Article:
Standing up for your rights at work can be challenging for anyone. For teens embarking on their first job, it can feel especially risky. This is where the Young Workers Centre (YWC) can step in, giving young people the knowledge and confidence to ask vital questions about pay, entitlements and workplace culture.
“Young workers are the most vulnerable at work, and often not treated well or paid fairly, and that’s no way to begin your working life,” says YWC director Felicity Sowerbutts. “We’re empowering them to speak up, and to get connected with their union.”
Since 2016, the Young Workers Centre, which also operates as a legal centre, has visited almost 740 educational institutions and spoken to over 50,000 Victorian students about their rights at work.
Felicity says one of the biggest issues for young employees is a lack of documentation. “When there are no contracts or pay slips, it makes it hard to seek justice for any problems.”
Wage theft and unpaid placements are another issue young workers raise “time and time again”, she says. “We see people working full shifts as an unpaid trial, even though this is illegal – sometimes used by employers to cover public holiday shifts by employers seeking to avoid paying their regular staff.”
Pre-service teachers are burning themselves out before they even get started in their careers.
Occupational health and safety, both physical and psycho-social, is another big-ticket item. “When there’s a lack of adequate training, incidences occur – and for a cash-in-hand job, employers can avoid taking responsibility for any injury,” says Felicity. “With the current cost of living, we are especially hearing from pre-service teachers who are trying to get through their studies while holding down a paid job. They are burning out before they even get started in their careers.”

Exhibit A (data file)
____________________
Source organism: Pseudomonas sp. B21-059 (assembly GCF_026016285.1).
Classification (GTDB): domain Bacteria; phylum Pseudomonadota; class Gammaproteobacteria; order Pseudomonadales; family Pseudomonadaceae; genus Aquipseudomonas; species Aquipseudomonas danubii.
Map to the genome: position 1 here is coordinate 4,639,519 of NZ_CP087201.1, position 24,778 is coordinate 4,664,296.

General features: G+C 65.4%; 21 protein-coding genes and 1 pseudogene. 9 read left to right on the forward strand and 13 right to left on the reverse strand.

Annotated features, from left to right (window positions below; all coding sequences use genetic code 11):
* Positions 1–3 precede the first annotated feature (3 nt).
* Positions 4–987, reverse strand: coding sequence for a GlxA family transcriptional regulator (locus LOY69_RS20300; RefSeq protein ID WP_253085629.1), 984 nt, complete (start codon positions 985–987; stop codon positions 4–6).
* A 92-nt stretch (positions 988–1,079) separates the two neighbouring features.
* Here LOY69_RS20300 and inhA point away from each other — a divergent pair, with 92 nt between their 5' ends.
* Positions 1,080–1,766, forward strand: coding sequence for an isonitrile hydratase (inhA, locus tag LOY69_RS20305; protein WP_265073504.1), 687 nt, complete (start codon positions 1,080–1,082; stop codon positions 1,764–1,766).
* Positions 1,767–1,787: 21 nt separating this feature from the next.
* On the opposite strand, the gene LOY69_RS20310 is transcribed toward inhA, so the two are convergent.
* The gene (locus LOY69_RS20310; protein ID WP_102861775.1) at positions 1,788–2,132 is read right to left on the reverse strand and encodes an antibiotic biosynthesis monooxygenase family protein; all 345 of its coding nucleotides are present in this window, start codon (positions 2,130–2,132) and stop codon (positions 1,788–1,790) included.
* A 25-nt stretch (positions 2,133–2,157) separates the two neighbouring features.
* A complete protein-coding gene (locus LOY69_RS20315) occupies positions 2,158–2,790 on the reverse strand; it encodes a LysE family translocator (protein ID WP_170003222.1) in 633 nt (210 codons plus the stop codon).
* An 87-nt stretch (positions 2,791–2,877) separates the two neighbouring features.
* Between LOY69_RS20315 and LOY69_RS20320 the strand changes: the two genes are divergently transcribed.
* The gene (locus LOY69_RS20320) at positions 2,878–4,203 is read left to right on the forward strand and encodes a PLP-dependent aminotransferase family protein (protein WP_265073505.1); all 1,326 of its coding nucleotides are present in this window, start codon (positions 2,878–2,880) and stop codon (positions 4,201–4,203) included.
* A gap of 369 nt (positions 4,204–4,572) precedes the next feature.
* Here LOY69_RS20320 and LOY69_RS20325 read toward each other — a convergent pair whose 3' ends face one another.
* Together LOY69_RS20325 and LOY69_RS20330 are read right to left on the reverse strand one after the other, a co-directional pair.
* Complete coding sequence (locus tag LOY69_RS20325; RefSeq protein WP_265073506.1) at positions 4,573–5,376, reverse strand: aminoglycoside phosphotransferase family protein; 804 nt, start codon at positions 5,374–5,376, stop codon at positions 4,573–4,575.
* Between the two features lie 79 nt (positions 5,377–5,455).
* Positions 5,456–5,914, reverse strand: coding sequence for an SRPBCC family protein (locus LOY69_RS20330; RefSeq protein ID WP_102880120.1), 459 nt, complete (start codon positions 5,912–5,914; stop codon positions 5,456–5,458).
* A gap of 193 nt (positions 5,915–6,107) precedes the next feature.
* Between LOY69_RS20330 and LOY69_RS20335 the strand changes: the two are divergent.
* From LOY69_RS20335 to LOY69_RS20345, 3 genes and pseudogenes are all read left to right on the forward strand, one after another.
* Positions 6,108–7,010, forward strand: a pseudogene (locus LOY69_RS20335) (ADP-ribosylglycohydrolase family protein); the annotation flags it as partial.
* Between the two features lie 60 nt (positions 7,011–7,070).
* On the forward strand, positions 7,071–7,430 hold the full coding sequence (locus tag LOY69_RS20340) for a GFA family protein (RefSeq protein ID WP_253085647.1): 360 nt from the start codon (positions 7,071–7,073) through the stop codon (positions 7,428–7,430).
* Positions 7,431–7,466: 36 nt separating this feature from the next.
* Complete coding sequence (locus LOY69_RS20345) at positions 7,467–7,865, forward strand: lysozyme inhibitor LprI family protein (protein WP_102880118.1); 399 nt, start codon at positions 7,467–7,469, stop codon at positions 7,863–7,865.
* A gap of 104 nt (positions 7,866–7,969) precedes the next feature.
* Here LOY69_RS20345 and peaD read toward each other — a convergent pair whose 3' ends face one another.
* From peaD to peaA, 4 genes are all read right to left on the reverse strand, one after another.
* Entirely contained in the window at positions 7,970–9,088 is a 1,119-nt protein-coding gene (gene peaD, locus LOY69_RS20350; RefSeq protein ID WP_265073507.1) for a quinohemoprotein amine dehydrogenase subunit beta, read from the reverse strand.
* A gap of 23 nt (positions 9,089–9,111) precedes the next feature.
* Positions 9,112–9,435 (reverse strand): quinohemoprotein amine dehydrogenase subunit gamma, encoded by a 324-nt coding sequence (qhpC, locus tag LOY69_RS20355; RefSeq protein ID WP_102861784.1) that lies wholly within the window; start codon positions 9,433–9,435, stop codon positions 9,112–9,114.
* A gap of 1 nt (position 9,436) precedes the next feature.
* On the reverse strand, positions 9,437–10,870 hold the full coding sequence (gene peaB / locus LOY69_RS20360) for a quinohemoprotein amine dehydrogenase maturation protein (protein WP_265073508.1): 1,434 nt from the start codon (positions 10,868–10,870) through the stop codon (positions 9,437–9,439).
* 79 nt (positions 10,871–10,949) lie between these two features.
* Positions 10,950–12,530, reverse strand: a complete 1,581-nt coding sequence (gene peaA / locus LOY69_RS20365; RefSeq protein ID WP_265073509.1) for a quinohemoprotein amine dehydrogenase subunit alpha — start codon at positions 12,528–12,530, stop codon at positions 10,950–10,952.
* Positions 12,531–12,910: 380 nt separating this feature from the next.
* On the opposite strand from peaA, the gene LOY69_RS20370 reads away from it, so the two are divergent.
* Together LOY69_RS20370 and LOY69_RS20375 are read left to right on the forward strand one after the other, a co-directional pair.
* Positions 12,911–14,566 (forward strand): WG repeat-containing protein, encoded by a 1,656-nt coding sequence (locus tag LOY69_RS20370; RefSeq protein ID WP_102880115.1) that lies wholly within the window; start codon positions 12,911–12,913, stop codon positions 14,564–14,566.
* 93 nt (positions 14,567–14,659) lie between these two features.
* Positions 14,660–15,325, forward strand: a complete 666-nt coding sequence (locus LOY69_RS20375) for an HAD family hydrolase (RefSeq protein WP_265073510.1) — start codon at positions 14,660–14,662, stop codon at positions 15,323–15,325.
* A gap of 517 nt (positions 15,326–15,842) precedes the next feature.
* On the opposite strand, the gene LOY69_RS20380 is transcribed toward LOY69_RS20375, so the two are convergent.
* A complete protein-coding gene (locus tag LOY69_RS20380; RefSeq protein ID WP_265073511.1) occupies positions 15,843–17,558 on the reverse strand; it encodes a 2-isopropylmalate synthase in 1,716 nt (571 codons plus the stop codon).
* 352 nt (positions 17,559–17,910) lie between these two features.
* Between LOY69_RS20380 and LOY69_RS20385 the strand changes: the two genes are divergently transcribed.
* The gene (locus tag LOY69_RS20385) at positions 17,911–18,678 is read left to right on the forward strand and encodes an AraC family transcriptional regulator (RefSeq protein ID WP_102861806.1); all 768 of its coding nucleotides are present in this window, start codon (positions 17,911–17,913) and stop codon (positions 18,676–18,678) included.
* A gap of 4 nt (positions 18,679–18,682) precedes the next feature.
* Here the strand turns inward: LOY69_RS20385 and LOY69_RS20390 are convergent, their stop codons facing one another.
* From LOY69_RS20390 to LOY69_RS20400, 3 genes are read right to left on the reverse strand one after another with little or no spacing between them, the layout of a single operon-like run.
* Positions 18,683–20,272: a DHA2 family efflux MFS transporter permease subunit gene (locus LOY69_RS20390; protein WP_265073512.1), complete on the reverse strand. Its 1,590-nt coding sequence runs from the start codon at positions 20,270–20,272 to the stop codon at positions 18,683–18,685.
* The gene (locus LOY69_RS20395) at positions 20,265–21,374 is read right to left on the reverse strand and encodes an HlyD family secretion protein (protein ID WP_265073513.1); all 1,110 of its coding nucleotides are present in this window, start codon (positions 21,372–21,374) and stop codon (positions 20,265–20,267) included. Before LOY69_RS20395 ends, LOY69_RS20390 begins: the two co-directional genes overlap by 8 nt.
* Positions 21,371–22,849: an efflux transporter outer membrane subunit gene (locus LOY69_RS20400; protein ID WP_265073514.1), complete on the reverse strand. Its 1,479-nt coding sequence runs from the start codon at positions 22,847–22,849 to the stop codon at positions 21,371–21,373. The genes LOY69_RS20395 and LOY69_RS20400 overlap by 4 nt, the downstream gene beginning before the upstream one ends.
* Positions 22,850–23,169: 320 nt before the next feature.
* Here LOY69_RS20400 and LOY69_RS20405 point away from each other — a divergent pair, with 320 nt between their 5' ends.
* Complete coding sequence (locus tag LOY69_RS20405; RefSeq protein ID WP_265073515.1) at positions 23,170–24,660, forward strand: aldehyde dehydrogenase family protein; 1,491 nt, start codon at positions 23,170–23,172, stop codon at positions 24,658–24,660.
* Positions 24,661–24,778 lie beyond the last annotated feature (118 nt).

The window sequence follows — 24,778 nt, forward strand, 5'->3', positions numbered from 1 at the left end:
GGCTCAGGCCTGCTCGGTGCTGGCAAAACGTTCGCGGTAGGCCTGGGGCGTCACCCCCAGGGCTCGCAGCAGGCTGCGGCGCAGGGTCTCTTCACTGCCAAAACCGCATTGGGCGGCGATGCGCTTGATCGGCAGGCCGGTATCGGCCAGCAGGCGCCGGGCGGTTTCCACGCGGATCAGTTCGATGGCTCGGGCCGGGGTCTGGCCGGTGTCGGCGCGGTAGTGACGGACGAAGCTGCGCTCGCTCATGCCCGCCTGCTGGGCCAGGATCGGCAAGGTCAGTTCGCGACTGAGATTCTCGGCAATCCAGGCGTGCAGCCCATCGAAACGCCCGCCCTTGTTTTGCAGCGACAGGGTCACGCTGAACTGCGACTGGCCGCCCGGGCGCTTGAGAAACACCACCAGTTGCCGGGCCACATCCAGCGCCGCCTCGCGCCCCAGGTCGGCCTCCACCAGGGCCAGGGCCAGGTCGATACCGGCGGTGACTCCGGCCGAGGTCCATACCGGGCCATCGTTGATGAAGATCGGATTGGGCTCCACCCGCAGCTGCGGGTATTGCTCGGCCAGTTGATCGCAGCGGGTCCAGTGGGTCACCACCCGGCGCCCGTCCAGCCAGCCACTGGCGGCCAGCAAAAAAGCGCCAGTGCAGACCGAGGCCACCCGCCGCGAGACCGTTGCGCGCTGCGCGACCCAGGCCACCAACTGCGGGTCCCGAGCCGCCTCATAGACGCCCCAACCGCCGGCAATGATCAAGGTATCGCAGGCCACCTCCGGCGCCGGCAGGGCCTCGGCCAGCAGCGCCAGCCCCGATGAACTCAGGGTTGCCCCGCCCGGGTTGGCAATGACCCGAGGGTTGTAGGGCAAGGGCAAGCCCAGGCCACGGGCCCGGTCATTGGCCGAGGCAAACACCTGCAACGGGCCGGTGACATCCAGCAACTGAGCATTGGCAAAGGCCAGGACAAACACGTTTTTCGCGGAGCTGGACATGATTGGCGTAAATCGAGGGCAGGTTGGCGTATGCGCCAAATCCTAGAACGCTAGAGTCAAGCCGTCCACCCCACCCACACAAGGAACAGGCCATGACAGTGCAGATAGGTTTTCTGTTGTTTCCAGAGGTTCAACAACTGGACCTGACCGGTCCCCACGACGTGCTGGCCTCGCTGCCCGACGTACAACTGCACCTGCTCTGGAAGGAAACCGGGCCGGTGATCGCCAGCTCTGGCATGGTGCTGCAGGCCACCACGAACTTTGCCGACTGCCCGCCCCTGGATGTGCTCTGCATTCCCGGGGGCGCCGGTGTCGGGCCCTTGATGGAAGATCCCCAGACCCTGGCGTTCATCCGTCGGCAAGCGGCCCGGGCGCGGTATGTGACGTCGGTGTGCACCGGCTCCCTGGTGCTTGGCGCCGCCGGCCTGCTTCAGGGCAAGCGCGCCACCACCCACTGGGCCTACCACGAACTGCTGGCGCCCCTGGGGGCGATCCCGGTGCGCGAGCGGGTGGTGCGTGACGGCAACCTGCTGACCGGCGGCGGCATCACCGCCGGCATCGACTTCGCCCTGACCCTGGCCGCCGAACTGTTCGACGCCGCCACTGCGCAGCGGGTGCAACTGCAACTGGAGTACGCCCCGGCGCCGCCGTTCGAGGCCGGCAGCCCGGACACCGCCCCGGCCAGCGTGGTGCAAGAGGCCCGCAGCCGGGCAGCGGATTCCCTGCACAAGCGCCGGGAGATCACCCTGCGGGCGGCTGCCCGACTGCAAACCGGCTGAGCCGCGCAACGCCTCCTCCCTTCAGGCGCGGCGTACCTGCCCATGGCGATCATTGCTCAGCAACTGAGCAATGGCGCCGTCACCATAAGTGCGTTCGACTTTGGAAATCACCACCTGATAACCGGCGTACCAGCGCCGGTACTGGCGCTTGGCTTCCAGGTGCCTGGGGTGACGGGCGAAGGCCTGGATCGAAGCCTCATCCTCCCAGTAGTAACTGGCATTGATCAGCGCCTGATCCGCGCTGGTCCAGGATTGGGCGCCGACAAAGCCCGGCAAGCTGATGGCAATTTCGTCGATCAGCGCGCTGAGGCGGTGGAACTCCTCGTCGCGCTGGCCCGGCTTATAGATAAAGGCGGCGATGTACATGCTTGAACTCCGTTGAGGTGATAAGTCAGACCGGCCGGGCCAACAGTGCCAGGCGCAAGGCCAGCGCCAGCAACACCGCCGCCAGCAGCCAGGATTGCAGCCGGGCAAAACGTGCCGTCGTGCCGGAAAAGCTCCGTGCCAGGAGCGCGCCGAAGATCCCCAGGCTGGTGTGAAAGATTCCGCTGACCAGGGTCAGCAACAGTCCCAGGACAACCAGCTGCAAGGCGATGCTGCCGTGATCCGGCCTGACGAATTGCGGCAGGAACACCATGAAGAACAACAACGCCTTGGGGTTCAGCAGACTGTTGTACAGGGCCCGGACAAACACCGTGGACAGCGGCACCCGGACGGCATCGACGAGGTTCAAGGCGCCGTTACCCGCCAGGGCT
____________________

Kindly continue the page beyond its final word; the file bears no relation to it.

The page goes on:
Footscray High School teacher Ashleigh Braybrook likes to takes students to Trades Hall to do YWC’s WorkSafe-accredited training on site.
“Our Year 9 Technology and Engineering stream takes part in the tour to engage with the historically significant architecture of Trades Hall, and to learn about the rigorous restoration process they have undertaken in the last few years.”
For their Social Justice stream, Ash’s students encounter the rich history of the Australian union movement. “Students learn how Australia has led the way for social progress, important historical moments that have taken place between the walls of Trades Hall, as well as stories of tiny sovereign nations and late-night shoot-outs.”
The students also take part in the YWC’s ‘Your Rights at Work’ sessions, which provides them with the tools to be more empowered when they enter the workforce, says Ash. “Last time we visited, the students had so many questions and passionate discussions, we almost didn’t have time to go on the tour!”
The YWC is currently in the process of setting up a partnership program with Apprenticeships Victoria and the Office of TAFE Coordination and Delivery to roll out its ‘Apprentice Readiness’ module for every first-year apprentice in every Victorian TAFE over the next two years. This is a response to the high number of inquiries from apprentices being ripped off or feeling unsafe on the job.
“We know that apprentice completion rates are pretty poor at 52%, and research shows that’s because of what’s happening at work and not anything to do with their training at TAFE,” says Felicity.
The YWC’s outreach organisers are all young workers themselves. “We want students to relate to the stories,” says Felicity. “We also tell young workers that their co-workers are their best allies, so we encourage them to speak to each other and then speak to the employer together.
“We also encourage them to seek support from teachers, their parents, and their union. It’s always fantastic when we go to schools or TAFEs and there are AEU members in the room. They can back our message that the collective is powerful.”